It’s not so simple anymore
by Herb DaroffMr. Daroff is affiliated with Baystate Financial Planning, Boston, and is a contributing editior to this magazine. Connect with him by email at [email protected] or visit his site at www.baystatefinancialplanning.com
- Do you want to maximize your annual income? OR
- Do you want to maximize your total lifetime income?
First, let’s examine these questions if you are single (not married and no current dependents). The highest annual income is achieved by delaying your start date as long as possible (until you need the income). However, the highest total lifetime income depends on how long you will live after starting to receive Social Security benefits. In 2013, the maximum Social Security benefit is $2,533/month at full retirement age 66 for someone who was born between 1943 and 1954.
Age at Start Date Percentage of Full Benefit Monthly Benefit Annual Benefit
62 75.00% $1,900 $22,797
63 80.00% $2,026 $24,317
64 86.67% $2,195 $26,343
65 93.33% $2,364 $28,370
66 100.00% $2,533 $30,396
67 108.00% $2,736 $32,828
68 116.00% $2,938 $35,259
69 124.00% $3,141 $37,691
70 132.00% $3,344 $40,123
However, if you die too soon, you may have been better off starting earlier or later. For example, if you died at age 80, the optimal starting age would be 67.
Age at Start Date Percentage of Full Benefit Annual Benefit Dying at Age 80
62 75.00% $22,797.00 $410,346
63 80.00% $24,316.80 $413,386
64 86.67% $26,343.18 $421,491
65 93.33% $28,369.60 $425,544
66 100.00% $30,396.00 $425,544
67 108.00% $32,827.68 $426,760
68 116.00% $35,259.36 $423,112
69 124.00% $37,691.04 $414,601
70 132.00% $40,122.72 $401,227
But, of course, we don’t know when we will die. If you died at 75, then you should have started receiving Social Security benefits at age 62.
Age at Start Date Percentage of Full Benefit Annual Benefit Dying at Age 75
62 75.00% $22,797.00 $296,361
63 80.00% $24,316.80 $291,802
64 86.67% $26,343.18 $289,775
65 93.33% $28,369.60 $283,696
66 100.00% $30,396.00 $273,564
67 108.00% $32,827.68 $262,621
68 116.00% $35,259.36 $246,816
69 124.00% $37,691.04 $226,146
70 132.00% $40,122.72 $200,614
If you knew that you would live to age 85, you maximize your total lifetime benefits by starting at age 69 (not 70).
Age at Start Date Percentage of Full Benefit Annual Benefit Dying at Age 85
62 75.00% $22,797.00 $524,331
63 80.00% $24,316.80 $534,970
64 86.67% $26,343.18 $553,207
65 93.33% $28,369.60 $567,392
66 100.00% $30,396.00 $577,524
67 108.00% $32,827.68 $590,898
68 116.00% $35,259.36 $599,409
69 124.00% $37,691.04 $603,057
70 132.00% $40,122.72 $601,841
Then, of course, there is the “use of money” calculation which will vary every year based on interest rates and investment yields (i.e., opportunity cost). Second, let’s examine if you are married. Then, your spouse’s Social Security is the greater of 50% of yours or the spouse’s own Social Security benefit. Delaying your benefit start date could increase the total lifetime benefit payable to both you and your spouse.
As you can readily see, the answer to “When should I start taking Social Security” depends on many variables with no clear answer unless you know how long you and your spouse will live and what interest rates and investment returns will be for the rest of your lives.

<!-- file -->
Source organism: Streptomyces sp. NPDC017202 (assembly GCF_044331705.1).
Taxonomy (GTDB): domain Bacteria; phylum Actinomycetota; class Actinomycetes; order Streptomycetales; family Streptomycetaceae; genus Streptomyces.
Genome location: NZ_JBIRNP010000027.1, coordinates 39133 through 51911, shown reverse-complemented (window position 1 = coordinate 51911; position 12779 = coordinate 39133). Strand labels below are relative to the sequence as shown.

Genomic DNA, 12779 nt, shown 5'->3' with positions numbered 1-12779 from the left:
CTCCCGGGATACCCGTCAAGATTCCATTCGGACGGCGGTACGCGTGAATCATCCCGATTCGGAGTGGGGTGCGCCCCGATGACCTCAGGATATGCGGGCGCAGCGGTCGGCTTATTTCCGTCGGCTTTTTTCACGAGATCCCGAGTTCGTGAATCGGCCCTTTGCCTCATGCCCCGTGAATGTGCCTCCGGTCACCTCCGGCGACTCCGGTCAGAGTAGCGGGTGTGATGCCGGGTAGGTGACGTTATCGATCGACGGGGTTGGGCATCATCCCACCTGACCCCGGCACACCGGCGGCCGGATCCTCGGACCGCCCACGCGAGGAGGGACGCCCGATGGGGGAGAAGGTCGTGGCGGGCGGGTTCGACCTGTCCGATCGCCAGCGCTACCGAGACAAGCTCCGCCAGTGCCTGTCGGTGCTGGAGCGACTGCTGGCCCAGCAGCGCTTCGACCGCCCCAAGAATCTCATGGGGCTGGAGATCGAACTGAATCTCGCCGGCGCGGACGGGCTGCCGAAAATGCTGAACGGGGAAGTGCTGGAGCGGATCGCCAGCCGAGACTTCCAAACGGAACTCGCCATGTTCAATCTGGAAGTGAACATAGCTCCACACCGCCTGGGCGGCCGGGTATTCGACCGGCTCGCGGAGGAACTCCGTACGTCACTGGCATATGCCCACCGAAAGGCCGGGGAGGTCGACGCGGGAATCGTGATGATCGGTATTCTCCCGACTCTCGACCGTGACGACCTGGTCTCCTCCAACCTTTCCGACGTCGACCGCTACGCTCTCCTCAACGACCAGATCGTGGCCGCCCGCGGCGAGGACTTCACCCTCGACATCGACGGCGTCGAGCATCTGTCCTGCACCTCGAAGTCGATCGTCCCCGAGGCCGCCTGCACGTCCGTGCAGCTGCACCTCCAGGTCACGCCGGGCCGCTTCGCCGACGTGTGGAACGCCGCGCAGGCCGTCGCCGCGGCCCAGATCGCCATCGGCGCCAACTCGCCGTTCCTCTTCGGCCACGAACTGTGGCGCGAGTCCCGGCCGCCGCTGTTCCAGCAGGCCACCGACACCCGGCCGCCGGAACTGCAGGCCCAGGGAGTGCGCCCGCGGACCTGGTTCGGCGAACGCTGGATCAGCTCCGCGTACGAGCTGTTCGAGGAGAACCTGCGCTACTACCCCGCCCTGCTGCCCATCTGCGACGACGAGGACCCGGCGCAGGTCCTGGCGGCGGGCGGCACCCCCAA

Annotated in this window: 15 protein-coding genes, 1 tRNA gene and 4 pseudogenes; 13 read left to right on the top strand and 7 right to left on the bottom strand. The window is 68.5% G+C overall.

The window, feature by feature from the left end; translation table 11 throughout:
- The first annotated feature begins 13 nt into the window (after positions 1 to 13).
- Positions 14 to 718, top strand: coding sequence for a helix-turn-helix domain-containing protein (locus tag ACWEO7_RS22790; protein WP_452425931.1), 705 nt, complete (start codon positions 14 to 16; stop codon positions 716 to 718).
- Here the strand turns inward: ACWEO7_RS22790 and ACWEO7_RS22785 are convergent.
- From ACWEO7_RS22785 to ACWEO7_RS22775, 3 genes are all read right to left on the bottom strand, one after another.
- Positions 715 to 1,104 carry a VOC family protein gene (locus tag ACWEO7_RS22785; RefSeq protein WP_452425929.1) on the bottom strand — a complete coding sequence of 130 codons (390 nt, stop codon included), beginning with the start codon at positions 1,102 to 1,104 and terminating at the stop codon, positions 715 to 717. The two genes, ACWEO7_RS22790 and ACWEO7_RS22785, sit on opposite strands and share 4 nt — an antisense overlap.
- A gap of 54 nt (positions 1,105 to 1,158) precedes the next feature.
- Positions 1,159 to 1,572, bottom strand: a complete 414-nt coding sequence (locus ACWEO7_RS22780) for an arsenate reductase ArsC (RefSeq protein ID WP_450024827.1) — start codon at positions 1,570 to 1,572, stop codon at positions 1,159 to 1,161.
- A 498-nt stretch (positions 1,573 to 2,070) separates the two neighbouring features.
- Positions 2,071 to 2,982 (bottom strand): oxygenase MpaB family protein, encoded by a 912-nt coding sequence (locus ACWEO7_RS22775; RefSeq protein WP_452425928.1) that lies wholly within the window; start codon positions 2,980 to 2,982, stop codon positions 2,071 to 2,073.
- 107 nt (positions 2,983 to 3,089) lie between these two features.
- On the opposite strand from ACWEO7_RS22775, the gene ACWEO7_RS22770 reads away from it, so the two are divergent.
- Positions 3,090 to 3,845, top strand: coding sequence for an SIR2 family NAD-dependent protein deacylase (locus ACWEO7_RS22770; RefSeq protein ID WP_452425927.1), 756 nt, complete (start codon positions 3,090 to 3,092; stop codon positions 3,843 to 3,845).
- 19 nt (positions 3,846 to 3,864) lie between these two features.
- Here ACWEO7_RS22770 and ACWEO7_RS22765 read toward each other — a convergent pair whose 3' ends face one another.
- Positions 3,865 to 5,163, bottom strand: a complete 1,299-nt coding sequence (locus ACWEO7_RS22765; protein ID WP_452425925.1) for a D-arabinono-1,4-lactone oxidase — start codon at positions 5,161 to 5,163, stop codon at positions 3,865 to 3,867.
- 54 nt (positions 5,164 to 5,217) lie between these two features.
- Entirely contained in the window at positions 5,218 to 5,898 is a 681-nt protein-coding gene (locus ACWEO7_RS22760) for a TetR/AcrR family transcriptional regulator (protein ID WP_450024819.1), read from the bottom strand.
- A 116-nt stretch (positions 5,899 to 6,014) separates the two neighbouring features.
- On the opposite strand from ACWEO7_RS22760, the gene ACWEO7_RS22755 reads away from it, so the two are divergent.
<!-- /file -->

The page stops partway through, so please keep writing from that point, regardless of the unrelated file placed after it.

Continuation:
Is Social Security your only source for RELIABLE income during retirement? A generation ago, many retirees had pension plans as additional reliable income. Today, annuity strategies provide a “private pension” to supplement existing pensions or to replace pension income if not provided by your employer.
Life insurance cash value can also provide a source for reliable income (like a private Roth IRA). Life insurance death benefits provide income replacement for a surviving spouse, if you are the insured. Insuring the life of a parent and/or grandparent can provide an additional source of retirement income. Remember, a financial plan without life insurance is just an investment portfolio that dies with you. v
Mr. Daroff is affiliated with Baystate Financial Planning, Boston, and is a contributing editior to this magazine. Connect with him by email at [email protected] or visit his site at www.baystatefinancialplanning.com
Pursuant to IRS Circular 230, Baystate Financial is providing you with the following notification: The information contained in this article is not intended to (and cannot) be used by anyone to avoid IRS penalties. This article supports the promotion and marketing of life insurance. You should seek advice based on your particular circumstances from an independent tax advisor.
This article is based on income tax and transfer tax laws in effect as of January 2013. Future changes in income taxes, transfer tax exemption amounts and transfer tax rates may impact the appropriateness of any income tax and/or transfer tax planning strategy or product sale. Clients need to understand that tax law is always subject to interpretation and legislative change. Baystate Financial and its affiliates do not provide tax advice and therefore clients must speak with their qualified legal and tax counsel regarding their current estate plan and what planning options are available and appropriate.
Neither MetLife nor any of its affiliates, employees, or representatives provide tax or legal advice. Please consult your tax advisor or attorney for such guidance.
Securities offered through New England Securities Corp.(NES), (member FINRA/SIPC). Baystate Financial Services is not affiliated with NES. Branch Office: 200 Clarendon Street, 19th Floor, Boston, MA 02116. L101228xxxx[exp1213][AllStates]